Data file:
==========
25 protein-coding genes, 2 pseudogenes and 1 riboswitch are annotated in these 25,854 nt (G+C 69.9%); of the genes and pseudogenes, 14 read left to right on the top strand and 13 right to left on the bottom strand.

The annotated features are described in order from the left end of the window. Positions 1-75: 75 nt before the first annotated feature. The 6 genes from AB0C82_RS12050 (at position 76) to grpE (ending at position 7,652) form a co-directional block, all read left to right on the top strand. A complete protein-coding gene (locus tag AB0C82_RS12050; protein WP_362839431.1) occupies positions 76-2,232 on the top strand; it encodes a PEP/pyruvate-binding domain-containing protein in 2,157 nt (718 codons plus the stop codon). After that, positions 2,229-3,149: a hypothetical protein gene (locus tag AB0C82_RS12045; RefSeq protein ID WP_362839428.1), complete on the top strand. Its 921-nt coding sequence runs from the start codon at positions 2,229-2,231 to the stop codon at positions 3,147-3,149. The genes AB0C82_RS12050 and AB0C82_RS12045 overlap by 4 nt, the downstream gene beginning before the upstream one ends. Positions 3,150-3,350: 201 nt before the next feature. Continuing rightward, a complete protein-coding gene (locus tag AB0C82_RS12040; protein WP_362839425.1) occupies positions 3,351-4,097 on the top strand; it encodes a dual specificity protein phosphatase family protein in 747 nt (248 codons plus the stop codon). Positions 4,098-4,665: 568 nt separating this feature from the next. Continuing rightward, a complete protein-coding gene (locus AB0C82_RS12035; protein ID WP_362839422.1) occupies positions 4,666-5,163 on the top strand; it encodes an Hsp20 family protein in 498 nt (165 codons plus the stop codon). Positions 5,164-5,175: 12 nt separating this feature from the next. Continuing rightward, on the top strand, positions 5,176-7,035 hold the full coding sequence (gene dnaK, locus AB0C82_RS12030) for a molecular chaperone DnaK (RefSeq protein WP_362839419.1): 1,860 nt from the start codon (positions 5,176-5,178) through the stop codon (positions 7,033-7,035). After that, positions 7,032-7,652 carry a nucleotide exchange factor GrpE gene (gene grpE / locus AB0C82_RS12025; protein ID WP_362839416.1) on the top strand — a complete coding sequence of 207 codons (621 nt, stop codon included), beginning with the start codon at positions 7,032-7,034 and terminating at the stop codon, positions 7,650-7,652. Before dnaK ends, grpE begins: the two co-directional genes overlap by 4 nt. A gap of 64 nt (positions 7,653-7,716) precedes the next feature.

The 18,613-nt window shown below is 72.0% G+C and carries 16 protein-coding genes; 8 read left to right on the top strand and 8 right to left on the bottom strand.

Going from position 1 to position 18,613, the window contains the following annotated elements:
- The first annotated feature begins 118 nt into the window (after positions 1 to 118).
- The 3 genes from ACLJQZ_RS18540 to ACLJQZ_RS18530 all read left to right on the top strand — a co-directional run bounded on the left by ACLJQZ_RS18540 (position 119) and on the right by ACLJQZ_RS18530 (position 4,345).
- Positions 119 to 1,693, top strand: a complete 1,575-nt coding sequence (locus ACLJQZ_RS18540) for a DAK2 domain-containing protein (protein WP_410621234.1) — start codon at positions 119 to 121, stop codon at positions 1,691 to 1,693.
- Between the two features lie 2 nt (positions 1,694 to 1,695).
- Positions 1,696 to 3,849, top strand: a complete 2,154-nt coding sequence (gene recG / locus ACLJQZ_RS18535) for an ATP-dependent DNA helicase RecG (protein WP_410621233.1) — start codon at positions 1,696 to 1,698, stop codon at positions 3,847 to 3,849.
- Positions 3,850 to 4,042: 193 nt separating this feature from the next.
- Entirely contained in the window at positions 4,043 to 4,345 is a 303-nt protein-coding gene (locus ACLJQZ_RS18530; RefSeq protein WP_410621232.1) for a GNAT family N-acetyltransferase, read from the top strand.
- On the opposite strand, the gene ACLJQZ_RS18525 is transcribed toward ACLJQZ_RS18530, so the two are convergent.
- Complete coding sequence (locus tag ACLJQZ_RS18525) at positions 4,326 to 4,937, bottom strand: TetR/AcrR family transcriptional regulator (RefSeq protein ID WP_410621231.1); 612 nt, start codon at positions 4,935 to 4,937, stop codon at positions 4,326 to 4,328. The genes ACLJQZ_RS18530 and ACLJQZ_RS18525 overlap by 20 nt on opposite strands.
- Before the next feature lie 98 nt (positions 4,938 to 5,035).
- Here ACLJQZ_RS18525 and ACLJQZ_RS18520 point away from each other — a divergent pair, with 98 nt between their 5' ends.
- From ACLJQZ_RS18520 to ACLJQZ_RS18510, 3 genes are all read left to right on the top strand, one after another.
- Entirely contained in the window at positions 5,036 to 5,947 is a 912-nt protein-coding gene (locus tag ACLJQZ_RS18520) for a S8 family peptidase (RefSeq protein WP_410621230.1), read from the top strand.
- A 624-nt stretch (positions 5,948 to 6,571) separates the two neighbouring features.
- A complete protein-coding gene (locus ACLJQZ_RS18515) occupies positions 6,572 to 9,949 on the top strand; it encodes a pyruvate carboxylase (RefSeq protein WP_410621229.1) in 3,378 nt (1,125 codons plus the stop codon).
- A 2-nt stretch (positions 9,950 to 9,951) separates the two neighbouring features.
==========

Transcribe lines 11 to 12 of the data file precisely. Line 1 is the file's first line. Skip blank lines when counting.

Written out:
- Entirely contained in the window at positions 4,043 to 4,345 is a 303-nt protein-coding gene (locus ACLJQZ_RS18530; RefSeq protein WP_410621232.1) for a GNAT family N-acetyltransferase, read from the top strand.
- On the opposite strand, the gene ACLJQZ_RS18525 is transcribed toward ACLJQZ_RS18530, so the two are convergent.